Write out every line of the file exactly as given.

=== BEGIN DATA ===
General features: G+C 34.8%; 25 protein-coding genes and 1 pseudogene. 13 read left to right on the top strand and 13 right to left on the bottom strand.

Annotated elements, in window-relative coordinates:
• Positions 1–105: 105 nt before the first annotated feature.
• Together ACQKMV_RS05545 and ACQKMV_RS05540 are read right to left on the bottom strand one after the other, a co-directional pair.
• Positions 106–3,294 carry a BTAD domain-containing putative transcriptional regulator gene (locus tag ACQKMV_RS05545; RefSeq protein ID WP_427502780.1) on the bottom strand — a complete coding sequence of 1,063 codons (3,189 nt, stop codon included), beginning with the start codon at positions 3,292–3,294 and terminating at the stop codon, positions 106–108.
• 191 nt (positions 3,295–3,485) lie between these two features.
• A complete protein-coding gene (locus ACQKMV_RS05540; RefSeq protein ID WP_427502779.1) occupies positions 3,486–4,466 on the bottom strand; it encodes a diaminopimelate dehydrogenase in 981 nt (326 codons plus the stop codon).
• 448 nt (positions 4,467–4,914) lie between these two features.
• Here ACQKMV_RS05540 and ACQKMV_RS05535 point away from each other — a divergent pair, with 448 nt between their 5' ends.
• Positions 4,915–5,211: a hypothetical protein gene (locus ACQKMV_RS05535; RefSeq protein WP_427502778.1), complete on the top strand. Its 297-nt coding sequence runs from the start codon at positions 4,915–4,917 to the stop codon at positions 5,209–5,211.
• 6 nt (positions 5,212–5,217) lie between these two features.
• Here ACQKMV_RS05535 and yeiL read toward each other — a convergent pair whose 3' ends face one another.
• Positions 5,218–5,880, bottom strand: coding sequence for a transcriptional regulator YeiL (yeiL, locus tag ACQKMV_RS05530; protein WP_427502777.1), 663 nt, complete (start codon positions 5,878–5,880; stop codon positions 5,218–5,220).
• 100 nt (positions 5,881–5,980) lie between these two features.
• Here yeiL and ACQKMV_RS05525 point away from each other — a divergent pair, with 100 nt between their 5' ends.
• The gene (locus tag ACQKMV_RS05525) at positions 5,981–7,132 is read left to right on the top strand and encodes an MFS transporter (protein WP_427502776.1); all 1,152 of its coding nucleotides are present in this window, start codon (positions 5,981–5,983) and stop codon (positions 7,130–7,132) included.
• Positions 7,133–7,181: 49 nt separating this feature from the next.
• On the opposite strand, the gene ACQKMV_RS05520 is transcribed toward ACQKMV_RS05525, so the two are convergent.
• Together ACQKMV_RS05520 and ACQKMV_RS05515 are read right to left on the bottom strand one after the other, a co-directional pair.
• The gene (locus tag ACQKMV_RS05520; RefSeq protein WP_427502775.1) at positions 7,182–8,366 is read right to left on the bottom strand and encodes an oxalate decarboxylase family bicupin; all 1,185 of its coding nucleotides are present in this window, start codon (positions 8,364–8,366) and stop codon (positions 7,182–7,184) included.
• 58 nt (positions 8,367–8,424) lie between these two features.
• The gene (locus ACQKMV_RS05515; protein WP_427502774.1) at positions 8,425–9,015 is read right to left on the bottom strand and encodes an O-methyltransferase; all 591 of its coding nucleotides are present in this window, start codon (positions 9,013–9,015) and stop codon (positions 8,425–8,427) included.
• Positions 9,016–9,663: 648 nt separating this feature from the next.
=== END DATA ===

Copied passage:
General features: G+C 34.8%; 25 protein-coding genes and 1 pseudogene. 13 read left to right on the top strand and 13 right to left on the bottom strand.

Annotated elements, in window-relative coordinates:
• Positions 1–105: 105 nt before the first annotated feature.
• Together ACQKMV_RS05545 and ACQKMV_RS05540 are read right to left on the bottom strand one after the other, a co-directional pair.
• Positions 106–3,294 carry a BTAD domain-containing putative transcriptional regulator gene (locus tag ACQKMV_RS05545; RefSeq protein ID WP_427502780.1) on the bottom strand — a complete coding sequence of 1,063 codons (3,189 nt, stop codon included), beginning with the start codon at positions 3,292–3,294 and terminating at the stop codon, positions 106–108.
• 191 nt (positions 3,295–3,485) lie between these two features.
• A complete protein-coding gene (locus ACQKMV_RS05540; RefSeq protein ID WP_427502779.1) occupies positions 3,486–4,466 on the bottom strand; it encodes a diaminopimelate dehydrogenase in 981 nt (326 codons plus the stop codon).
• 448 nt (positions 4,467–4,914) lie between these two features.
• Here ACQKMV_RS05540 and ACQKMV_RS05535 point away from each other — a divergent pair, with 448 nt between their 5' ends.
• Positions 4,915–5,211: a hypothetical protein gene (locus ACQKMV_RS05535; RefSeq protein WP_427502778.1), complete on the top strand. Its 297-nt coding sequence runs from the start codon at positions 4,915–4,917 to the stop codon at positions 5,209–5,211.
• 6 nt (positions 5,212–5,217) lie between these two features.
• Here ACQKMV_RS05535 and yeiL read toward each other — a convergent pair whose 3' ends face one another.
• Positions 5,218–5,880, bottom strand: coding sequence for a transcriptional regulator YeiL (yeiL, locus tag ACQKMV_RS05530; protein WP_427502777.1), 663 nt, complete (start codon positions 5,878–5,880; stop codon positions 5,218–5,220).
• 100 nt (positions 5,881–5,980) lie between these two features.
• Here yeiL and ACQKMV_RS05525 point away from each other — a divergent pair, with 100 nt between their 5' ends.
• The gene (locus tag ACQKMV_RS05525) at positions 5,981–7,132 is read left to right on the top strand and encodes an MFS transporter (protein WP_427502776.1); all 1,152 of its coding nucleotides are present in this window, start codon (positions 5,981–5,983) and stop codon (positions 7,130–7,132) included.
• Positions 7,133–7,181: 49 nt separating this feature from the next.
• On the opposite strand, the gene ACQKMV_RS05520 is transcribed toward ACQKMV_RS05525, so the two are convergent.
• Together ACQKMV_RS05520 and ACQKMV_RS05515 are read right to left on the bottom strand one after the other, a co-directional pair.
• The gene (locus tag ACQKMV_RS05520; RefSeq protein WP_427502775.1) at positions 7,182–8,366 is read right to left on the bottom strand and encodes an oxalate decarboxylase family bicupin; all 1,185 of its coding nucleotides are present in this window, start codon (positions 8,364–8,366) and stop codon (positions 7,182–7,184) included.
• 58 nt (positions 8,367–8,424) lie between these two features.
• The gene (locus ACQKMV_RS05515; protein WP_427502774.1) at positions 8,425–9,015 is read right to left on the bottom strand and encodes an O-methyltransferase; all 591 of its coding nucleotides are present in this window, start codon (positions 9,013–9,015) and stop codon (positions 8,425–8,427) included.
• Positions 9,016–9,663: 648 nt separating this feature from the next.